Dasha Smith has had intense interest this week in the list of interview requests generated by NFL teams with General Manager or coaching vacancies. The NFL’s executive vice president and chief administrative officer, who is charged with the league’s talent and diversity strategies, is encouraged by the long lists of candidates.
“It does look promising. I’ll say that,” Smith said Thursday in a phone interview. “I think we just have to get through the process to really know where we’re going to turn out. I monitor it by the minute, as you can imagine, but we are seeing clubs with openings interview many types of candidates.”
The Broncos, for example, have scheduled 10 remote interviews for their head coaching vacancy, and the Giants are talking to at least nine G.M. prospects.
The NFL, alongside the Fritz Pollard Alliance, has worked hard to open the minds of those doing the hiring.
“One of the ways we have tried to tackle that, candidly, is by educating all of our clubs and our league office in having an open mind as far as what does the ‘right’ candidate look like? And maybe you need to expand that thinking,” Smith said. “We’ve done everything from unconscious bias that we’ve all done but very targeted to help people really understand themselves and their mindset and to have a more open mind as far as casting a wider net and thinking about leadership on the field in a different way and what that looks like. I think we’ve made some progress there. We saw more diverse candidates interviewed last season, and we hope to see that this season. Clearly, I think people are thinking about it differently.”
The league is serious about improving diversity, which is why it hired Smith from Sony Music Entertainment in 2019. But the NFL can’t tell teams who to hire. All they can do is suggest qualified candidates, and they do that with a targeted list of diverse aspirants as well as a broader list that includes non-minorities.
For the first time, a female executive will interview for a G.M. job. The Vikings requested to talk to Eagles vice president of football operations Catherine Raîche for their G.M. vacancy. Raiche is the highest-ranking woman working in an NFL personnel department.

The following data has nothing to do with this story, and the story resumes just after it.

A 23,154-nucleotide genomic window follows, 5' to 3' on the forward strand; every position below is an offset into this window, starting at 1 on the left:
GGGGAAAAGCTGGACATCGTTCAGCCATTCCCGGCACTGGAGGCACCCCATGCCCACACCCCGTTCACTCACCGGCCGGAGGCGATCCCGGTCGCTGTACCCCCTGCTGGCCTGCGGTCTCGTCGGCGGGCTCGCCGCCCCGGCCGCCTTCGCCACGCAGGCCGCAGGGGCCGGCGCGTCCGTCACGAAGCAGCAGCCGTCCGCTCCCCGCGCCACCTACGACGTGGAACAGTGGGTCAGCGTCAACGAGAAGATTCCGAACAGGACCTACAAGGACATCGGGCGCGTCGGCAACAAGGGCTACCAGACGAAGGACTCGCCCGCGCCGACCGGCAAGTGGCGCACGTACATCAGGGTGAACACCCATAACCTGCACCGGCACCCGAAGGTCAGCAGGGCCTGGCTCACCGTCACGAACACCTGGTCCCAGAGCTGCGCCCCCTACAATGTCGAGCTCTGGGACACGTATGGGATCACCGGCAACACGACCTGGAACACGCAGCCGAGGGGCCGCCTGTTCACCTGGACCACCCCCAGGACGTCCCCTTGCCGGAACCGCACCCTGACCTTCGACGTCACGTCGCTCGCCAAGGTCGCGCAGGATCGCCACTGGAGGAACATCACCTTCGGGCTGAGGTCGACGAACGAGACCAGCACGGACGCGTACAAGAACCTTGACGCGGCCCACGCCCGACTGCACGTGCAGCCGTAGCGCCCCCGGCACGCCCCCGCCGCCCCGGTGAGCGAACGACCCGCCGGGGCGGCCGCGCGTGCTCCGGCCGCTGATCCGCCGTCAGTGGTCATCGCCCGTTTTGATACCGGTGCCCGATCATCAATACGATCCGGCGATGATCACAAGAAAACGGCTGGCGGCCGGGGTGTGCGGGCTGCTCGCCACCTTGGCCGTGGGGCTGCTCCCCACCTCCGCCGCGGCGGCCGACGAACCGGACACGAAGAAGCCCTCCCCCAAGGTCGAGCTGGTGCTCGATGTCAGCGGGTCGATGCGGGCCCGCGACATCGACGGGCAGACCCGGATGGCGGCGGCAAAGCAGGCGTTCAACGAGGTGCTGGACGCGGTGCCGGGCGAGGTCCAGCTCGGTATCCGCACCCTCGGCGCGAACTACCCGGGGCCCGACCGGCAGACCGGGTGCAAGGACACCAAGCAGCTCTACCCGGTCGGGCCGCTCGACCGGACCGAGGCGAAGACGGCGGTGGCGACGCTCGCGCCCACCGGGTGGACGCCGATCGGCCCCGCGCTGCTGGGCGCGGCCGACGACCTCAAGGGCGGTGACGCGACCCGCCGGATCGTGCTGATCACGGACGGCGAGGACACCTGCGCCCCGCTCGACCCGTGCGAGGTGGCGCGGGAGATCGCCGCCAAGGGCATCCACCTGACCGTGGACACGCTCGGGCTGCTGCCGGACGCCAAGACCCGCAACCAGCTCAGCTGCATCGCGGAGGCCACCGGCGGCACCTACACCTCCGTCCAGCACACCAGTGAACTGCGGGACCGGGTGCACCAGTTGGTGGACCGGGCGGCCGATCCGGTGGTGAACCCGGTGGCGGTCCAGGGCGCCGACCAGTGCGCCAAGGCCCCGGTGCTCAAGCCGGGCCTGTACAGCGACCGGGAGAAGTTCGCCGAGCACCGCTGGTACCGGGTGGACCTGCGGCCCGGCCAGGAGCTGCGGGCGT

The NFL revamped its Rooney Rule for this hiring cycle, requiring interviews with two external minority candidates for all G.M. and coordinator jobs. That mirrors the requirement for head coach hirings. In addition, teams must conduct at least one in-person interview with a minority candidate for all head coaching and General Manager openings.
But it remains to be seen whether the tweaks help improve the disparity in the coaching ranks and the front office. Since 2003, nonwhites have filled only 21 percent of head coaching openings, per the Associated Press. That’s 27 jobs in a sport where 70 percent of players are Black.
The league had three Black head coaches in 2021, and Steelers coach Mike Tomlin is the only one left this week after the Dolphins fired Brian Flores and the Texans fired David Culley.
The NFL has eight head coaching vacancies and three G.M. openings.
“There is no finish line in this work,” Smith said. “There really isn’t, and I don’t think it will ever be done. We have a long way to go here. We have a long way to go on focusing on minority candidates, focusing on Black candidates, focusing on all different types of diverse candidates. We want to make sure everyone has equal access to this process, that the clubs are looking at all different types of candidates. The league office has no say in who they hire, but we want to make sure they’ve put a lot of thought into being open to maybe a different type of leader than what they’ve hired in the past if they haven’t had a diverse coach or G.M.”